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Thread: Basement adding insulation behind sheetrock - Superior Walls Foundation

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    Basement adding insulation behind sheetrock - Superior Walls Foundation

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    I'm building my basement and the foundation walls are Superior Walls. They are precast walls with built in 2" Styrofoam R12 insulation.

    The walls are ready for sheetrock. I am considering adding additional foam or fiberglass insulation behind the sheetrock for sound deadening properties. The additional insulation would sit against the built in Styrofoam.

    Would adding additional insulation make any difference in sound dampening characteristics in the basement?

    If I install the sheetrock without additional insulation there would be a 6" gap between the Styrofoam and the sheetrock.

    The basement will be a home recording studio / music room.

    Here's what Superior Walls looks like:

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    To stop low frequencies you need density, not air. If you put anything in there (other than sand or concrete, say), use rockwool (e.g., Safe'n'Sound) is my $.02. The cost over regular insulation is modest, and it's going to be much more effective, though 6" of R12 is going to be better than styrofoam (pretty good for shipping stuff).
    "... I know in the mornin' that it's gonna be good
    when I stick out my elbows and they don't bump wood." - Bill Kirchen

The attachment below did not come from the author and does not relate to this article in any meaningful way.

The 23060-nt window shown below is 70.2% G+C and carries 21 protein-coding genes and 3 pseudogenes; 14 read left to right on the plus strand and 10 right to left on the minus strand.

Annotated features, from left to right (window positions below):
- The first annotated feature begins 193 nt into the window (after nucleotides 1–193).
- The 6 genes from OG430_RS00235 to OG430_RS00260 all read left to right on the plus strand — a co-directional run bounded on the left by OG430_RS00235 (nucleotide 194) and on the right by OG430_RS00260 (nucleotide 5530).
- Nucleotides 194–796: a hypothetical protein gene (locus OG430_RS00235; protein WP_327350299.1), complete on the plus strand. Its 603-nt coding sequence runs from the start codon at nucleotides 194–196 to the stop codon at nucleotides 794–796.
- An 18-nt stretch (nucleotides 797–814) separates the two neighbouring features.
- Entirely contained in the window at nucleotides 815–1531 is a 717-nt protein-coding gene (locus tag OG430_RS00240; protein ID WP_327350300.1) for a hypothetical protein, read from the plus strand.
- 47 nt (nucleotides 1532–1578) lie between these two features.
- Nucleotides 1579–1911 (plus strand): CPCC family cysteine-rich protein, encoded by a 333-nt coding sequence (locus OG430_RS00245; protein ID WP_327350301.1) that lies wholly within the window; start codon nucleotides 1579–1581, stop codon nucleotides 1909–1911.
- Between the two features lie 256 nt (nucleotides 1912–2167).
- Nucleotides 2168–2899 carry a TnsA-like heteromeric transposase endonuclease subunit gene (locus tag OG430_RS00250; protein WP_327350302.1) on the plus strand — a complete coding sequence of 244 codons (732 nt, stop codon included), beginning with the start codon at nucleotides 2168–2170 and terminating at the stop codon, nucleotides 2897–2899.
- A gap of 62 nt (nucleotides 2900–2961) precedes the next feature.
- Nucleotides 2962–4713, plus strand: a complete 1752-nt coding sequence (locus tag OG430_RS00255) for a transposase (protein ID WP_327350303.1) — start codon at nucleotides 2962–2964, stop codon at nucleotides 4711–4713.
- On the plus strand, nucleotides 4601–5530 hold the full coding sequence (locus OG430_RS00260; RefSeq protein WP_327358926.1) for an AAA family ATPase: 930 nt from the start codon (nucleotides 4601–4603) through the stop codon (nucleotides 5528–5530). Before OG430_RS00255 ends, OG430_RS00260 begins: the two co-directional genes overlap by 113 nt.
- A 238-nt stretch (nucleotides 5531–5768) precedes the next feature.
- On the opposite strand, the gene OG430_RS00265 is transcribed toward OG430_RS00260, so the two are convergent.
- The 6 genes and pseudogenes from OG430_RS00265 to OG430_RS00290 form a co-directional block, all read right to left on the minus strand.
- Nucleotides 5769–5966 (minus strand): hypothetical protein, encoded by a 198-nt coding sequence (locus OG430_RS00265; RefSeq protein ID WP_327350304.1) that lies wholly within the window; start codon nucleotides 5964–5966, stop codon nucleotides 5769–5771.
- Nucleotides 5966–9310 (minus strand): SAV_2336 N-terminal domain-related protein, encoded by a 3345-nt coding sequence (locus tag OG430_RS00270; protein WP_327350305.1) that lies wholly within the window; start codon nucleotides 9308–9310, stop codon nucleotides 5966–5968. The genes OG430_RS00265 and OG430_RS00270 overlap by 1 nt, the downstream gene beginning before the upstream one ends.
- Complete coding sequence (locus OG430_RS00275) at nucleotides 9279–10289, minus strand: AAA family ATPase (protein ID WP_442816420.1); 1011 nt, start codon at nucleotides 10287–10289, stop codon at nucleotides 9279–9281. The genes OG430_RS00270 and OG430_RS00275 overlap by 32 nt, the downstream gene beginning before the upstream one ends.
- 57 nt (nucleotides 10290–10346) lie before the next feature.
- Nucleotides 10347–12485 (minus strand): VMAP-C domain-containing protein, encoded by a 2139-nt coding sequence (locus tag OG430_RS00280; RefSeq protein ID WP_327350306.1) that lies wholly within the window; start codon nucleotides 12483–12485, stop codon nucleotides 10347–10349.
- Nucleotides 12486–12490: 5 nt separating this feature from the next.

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    You use the phrase "sound dampening" but you're not really being specific in what you want to achieve. There are two purposes for controlling sound in a studio: 1) To prevent sound from entering or escaping a studio. Keeping extraneous noise out of the recordings and keep loud instruments from bothering the neighbors, or; 2) Provide acoustic treatment in the studio to provide for a flat responding room, so instruments sound better and you can accurately hear your mixes.

    Which of these purposes would you want to add the additional insulation for? If it is to prevent more sound from entering or leaving the studio, you're in a basement and the ground surrounding the basement should be good enough. Plus the cast concrete walls have a lot of mass, insulation is not going to add benefit.

    If it is to acoustically treat the room, then putting it behind the sheetrock would severely limit it's ability to absorb sound. You might be adding a little absorption at some really low freqs, but you would get more bang for the buck if your acoustic treatment was on the people side of the sheetrock.

    In either case, my vote is No, don't bother with adding more insulation between the walls and the sheetrock.

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    The only big benefit of any insulation behind the drywall in that basement would be for temp control, if needed, like if you are in a northern area where winter temps get real cold, the cement walls will get cold and pass some of that into the space. Yeah, the insulation will add a bit more dampening, but you really want to decouple the drywall.